Creepy Scope Creep

Scope Creep: The natural tendency of the client, as well as project team members, to try to improve the project’s output as the project progresses. Portny et al, 2008, p. 346.

It’s hard to imagine a project that hasn’t fallen under the spell of scope creep. It always starts out as an easy process, define the project, create a statement of work, and get to it. The reality is that the client or stakeholders keep coming back with additions, changes, deletions – you name it.

I’ve experienced scope creep on almost every project I’ve worked with. The project I’m currently working on, an expense management software implementation, is certainly no exception. This project is already daunting. We are rolling out a new software process and have to train thousands of employees on the new system. This project already has a very aggressive schedule – just a few months before rolling out the software to the pilot groups, then additional training for the rest of the employees.

A few months ago, several managers decided that we needed to add a new pilot group to our process. And, best of all, we had to push up the pilot for this group by four months and accomplish the pilot over the summer. Not only did this effect the training schedule, but also the configuration of the software, the implementation of the software, etc. Of course, this wasn’t included in the initial budget process, so there are no funds for additional training.

Our team went into both panic and production mode. We made several requests to rethink the addition of this pilot group, but to no avail. Eventually, we had to redirect resources to develop training and production for this pilot.

While it was an incredibly challenging and stressful experience, there were some positives. We were able to produce some quality training, and that training provided a foundation that we hadn’t considered using in the initial project. We also learned a great deal about managing our people resources, and the stresses placed upon them. While this phase of the project was especially stressful, it provided valuable information for the next phase, which will be equally challenging and fast-paced. We learned how to better establish expectations for training in a global environment.

There are always positive and negatives with any project, but I think the most important lesson to learn from this process is to respect the staffing resources. In retrospect, I believe it’s important to be willing to discuss the original project scope and the deliverables and make an effort to eliminate the dreaded scope creep. While I think it’s great to have a “can-do” attitude, a project manager sometimes has to be the one person to negotiate or enforce the original scope. It’s not easy to be the enforcer, but sometimes that’s what the project manager needs to do.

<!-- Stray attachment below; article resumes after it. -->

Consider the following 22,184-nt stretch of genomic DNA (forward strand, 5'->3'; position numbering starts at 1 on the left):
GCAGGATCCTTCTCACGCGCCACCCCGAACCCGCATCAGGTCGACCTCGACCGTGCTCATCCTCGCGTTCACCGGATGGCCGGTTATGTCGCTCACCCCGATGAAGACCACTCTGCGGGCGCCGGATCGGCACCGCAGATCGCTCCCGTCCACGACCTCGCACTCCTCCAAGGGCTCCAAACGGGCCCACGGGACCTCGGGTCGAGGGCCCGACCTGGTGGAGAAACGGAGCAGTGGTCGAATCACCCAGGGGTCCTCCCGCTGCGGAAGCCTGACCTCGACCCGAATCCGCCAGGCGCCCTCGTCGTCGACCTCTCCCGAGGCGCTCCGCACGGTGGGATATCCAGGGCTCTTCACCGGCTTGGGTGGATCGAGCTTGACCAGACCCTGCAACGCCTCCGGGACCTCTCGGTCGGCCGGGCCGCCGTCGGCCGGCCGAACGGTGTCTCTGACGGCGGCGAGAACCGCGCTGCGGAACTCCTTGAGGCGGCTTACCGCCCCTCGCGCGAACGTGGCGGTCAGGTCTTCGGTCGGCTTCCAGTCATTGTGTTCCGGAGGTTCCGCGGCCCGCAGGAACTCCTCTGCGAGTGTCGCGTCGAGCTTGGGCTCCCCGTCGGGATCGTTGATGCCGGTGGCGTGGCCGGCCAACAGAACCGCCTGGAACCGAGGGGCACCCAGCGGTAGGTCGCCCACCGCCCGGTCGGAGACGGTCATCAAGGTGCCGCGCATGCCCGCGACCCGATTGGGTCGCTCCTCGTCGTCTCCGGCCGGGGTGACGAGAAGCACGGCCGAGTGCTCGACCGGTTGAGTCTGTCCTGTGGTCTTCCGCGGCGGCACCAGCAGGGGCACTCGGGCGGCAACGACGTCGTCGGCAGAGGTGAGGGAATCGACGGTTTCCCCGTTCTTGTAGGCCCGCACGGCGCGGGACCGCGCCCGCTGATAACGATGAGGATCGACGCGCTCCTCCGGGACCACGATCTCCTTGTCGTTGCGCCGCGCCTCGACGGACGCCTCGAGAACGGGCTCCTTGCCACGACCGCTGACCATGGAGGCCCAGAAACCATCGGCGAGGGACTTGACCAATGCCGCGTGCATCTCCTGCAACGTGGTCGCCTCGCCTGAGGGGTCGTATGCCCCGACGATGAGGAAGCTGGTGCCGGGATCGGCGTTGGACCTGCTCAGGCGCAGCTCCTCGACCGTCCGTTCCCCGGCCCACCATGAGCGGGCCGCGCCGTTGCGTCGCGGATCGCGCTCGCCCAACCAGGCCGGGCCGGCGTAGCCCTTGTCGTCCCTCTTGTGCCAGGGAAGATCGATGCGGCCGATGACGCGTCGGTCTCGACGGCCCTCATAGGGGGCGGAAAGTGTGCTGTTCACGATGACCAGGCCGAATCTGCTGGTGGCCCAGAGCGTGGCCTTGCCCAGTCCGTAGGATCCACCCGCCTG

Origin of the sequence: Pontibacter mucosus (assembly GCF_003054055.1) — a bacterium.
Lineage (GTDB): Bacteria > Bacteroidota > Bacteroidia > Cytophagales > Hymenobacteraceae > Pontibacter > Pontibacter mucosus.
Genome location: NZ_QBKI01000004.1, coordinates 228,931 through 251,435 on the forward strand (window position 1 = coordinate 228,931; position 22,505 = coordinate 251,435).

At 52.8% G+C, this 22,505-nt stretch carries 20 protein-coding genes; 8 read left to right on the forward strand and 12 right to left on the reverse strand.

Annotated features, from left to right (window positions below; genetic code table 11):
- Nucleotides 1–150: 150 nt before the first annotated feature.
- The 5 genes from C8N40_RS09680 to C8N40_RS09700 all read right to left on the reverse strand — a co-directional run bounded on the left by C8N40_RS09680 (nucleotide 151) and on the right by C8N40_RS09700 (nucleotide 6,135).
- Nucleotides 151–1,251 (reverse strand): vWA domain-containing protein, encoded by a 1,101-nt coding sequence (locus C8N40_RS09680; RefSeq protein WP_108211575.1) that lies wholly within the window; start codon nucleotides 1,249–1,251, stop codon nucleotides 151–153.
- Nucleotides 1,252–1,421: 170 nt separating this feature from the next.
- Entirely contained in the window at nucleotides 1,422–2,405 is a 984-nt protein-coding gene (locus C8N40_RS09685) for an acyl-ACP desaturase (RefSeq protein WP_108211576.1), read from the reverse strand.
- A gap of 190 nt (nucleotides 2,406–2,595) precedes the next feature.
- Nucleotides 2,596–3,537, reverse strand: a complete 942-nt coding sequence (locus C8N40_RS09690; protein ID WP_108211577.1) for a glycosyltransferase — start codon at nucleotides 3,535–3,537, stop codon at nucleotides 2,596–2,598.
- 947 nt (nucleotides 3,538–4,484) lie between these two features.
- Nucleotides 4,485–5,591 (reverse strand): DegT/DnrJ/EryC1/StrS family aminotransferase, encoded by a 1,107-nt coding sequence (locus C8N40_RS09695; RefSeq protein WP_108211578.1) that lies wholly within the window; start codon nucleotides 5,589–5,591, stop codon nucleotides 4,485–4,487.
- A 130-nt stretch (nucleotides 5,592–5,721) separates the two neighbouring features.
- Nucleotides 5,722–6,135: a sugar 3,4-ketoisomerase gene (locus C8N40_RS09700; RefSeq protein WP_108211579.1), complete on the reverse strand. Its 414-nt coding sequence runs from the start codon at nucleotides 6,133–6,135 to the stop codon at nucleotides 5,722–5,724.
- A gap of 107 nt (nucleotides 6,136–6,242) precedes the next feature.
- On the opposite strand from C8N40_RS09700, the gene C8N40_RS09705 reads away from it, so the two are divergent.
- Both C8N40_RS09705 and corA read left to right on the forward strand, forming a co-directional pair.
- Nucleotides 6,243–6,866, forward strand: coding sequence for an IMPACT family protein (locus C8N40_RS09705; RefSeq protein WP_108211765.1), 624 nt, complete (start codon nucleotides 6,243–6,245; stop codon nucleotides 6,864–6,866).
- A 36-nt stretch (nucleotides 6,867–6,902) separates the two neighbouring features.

Resources:

Portny, S. E., Mantel, S. J., Meredith, J. R., Shafer, S. M., Sutton, M. M., & Kramer, B. E. (2008).Project management: Planning, scheduling, and controlling projects. Hoboken, NJ: John Wiley & Sons, Inc

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Budgets and Estimates — The sticking point in Instructional Design

This week, our Project Management course focuses on budgeting and allocating resources throughout a project cycle. As part of this process, we are looking at the specifics of allocating resources for the instructional design process.

I find this to be an interesting process. There are so many different components of instructional design and because there are so many different opinions about how to budget for the process.  A few months, I was researching the average cost to develop an eLearning module. In performing a routine search I found lots of discussion among Instructional Designers, with wildly varying opinions of the costs of eLearning development.

In researching this week’s assignments, I found a couple of great resources which are listed below.

The first is an article about estimating costs and time in instructional design. I like this article because it examines a lot of different factors in creation of instructional design materials, and also gives some figures on estimating budget for these processes. Best of all, information in included on how these figures were gathered – such as how the hourly rate for instructional design is calculated.

Please check out the following link:

http://sas.byu.edu/training/documents/EstimatingCostsandTimeinInstructionalDesign.pdf

In researching estimating time, I found another article/blog that refers specifically to calculating the time to develop eLearning. This article contains several links to other articles on estimating the time it takes to develop and produce eLearning. It’s really interesting to be able to compare and contrast different methods for estimating the same process. I think ultimately, we end up taking all the information and creating a method that works best for our individual organizations.

For information on budgeting for eLearning and the development cycle, please refer to this link:

http://theelearningcoach.com/elearning_design/isd/time-to-develop-online-learning/

Finally, I found another great resource on project allocation and estimations. There really is a science to estimation. This article illustrates some of the methods for developing better project estimates with greater accuracy. I think it’s valuable to review the process. For more information, check out this link:

http://www.learncentrix.com/estimating-instructional-design

Resources – time and money – are valuable. It’s hard to find a way to accurately estimate the use of these resources, especially when a project is large. The above resources offer a good starting point for analyzing and budgeting.